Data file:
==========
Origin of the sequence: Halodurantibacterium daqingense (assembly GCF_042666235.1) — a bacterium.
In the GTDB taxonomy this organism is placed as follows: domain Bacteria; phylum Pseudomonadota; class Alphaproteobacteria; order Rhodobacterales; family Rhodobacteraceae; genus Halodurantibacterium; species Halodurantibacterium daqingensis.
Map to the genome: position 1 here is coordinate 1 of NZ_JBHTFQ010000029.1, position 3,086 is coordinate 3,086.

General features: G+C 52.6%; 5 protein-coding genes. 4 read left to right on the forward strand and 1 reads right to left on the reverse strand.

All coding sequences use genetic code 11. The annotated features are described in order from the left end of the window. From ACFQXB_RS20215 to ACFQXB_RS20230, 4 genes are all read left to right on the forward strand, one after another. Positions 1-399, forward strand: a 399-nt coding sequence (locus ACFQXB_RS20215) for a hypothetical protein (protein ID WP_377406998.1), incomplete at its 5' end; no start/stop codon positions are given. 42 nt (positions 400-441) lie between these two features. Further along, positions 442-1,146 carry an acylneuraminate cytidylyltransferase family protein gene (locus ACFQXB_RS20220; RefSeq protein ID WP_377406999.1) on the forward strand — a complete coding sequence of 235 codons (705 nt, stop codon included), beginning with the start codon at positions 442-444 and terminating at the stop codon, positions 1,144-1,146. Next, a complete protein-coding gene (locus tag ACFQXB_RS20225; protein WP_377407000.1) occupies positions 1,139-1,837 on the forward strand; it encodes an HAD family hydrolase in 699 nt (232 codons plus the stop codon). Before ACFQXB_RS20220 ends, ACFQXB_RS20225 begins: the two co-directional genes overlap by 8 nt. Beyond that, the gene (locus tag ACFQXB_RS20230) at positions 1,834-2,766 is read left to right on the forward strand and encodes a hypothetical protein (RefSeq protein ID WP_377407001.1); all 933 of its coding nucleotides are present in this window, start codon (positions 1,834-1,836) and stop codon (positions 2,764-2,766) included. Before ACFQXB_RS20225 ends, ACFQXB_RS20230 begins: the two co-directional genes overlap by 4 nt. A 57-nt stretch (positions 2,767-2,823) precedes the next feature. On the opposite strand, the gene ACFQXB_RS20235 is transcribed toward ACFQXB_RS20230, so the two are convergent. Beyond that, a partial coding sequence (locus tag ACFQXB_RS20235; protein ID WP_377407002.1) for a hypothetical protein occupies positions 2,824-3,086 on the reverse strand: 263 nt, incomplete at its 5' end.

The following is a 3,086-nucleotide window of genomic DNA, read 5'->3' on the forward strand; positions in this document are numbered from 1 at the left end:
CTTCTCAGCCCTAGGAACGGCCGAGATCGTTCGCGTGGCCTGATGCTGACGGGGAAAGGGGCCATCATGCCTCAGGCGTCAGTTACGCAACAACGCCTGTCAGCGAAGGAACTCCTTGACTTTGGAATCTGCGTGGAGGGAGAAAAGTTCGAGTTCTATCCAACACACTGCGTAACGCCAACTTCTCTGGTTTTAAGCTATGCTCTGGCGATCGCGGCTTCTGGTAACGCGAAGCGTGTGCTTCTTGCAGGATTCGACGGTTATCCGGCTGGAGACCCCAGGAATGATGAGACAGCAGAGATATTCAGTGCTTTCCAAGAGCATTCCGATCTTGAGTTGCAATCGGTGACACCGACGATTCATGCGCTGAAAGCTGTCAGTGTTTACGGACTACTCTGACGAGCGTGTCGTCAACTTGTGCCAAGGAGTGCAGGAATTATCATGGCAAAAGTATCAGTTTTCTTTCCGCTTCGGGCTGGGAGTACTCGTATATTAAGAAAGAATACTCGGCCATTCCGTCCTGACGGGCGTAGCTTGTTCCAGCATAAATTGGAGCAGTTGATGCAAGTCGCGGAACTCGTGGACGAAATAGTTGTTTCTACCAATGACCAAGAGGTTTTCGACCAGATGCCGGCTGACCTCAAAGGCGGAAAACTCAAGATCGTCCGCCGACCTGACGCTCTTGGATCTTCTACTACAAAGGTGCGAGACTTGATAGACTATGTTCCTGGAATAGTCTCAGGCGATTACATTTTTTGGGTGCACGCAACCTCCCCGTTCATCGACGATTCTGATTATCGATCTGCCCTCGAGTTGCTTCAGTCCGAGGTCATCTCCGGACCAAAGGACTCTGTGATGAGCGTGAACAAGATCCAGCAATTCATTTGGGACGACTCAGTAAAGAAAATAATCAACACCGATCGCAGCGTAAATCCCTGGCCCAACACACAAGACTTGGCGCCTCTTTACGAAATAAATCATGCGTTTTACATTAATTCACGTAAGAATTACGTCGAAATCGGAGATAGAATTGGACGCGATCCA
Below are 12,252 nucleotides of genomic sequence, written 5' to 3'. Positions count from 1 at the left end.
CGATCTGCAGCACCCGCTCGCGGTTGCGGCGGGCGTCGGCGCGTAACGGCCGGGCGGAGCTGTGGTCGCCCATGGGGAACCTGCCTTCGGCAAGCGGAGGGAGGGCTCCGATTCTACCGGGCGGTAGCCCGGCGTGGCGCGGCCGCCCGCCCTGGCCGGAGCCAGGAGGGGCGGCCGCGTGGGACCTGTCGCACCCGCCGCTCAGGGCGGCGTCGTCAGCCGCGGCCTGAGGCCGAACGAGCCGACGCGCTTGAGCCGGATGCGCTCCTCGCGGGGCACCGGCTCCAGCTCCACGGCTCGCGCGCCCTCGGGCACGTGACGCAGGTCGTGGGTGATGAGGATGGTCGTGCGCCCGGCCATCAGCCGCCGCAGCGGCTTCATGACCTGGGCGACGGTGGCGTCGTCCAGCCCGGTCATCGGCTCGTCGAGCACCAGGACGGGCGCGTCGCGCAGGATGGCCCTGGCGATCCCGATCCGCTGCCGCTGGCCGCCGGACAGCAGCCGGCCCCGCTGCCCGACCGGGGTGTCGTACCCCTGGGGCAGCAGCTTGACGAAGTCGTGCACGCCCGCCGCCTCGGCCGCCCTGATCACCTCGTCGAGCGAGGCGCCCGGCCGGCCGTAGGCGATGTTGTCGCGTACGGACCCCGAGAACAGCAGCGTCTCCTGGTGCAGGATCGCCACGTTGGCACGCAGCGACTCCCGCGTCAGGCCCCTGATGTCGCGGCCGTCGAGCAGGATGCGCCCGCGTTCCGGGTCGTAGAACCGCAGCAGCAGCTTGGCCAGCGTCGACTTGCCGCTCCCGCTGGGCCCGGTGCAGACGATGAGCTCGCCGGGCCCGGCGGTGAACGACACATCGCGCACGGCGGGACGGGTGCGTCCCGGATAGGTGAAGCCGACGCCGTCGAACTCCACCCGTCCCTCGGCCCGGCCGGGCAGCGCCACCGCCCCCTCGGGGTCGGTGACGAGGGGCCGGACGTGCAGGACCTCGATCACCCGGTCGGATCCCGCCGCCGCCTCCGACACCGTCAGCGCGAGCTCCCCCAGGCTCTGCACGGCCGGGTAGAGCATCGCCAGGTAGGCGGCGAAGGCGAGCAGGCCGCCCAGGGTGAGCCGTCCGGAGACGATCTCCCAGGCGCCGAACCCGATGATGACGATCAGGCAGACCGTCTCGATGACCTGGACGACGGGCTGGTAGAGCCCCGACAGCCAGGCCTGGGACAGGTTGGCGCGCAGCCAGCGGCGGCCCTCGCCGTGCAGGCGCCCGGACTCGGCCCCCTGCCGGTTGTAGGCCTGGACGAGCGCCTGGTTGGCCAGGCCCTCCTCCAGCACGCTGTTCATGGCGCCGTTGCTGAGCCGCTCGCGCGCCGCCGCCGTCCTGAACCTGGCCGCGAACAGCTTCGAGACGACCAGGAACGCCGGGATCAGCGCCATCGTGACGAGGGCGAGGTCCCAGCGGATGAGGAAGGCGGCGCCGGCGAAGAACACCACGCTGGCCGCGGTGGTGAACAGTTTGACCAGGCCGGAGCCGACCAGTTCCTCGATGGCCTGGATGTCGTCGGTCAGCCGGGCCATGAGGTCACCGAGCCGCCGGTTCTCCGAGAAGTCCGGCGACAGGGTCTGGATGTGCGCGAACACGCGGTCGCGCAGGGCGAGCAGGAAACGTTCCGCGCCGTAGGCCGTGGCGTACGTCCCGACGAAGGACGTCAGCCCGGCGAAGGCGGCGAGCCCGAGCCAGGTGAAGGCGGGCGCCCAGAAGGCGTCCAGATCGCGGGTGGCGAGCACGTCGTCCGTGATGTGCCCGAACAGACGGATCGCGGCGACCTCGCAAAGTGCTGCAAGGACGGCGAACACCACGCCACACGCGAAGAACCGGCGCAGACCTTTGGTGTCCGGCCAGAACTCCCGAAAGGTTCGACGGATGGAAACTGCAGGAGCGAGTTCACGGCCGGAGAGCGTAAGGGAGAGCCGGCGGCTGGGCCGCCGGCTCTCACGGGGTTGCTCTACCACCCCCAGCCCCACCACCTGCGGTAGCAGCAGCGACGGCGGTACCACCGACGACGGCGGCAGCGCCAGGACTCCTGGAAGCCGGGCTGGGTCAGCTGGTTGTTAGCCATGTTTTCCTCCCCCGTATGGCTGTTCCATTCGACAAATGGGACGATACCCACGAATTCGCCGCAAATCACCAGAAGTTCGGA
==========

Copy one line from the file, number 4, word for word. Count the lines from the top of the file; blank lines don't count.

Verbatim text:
General features: G+C 52.6%; 5 protein-coding genes. 4 read left to right on the forward strand and 1 reads right to left on the reverse strand.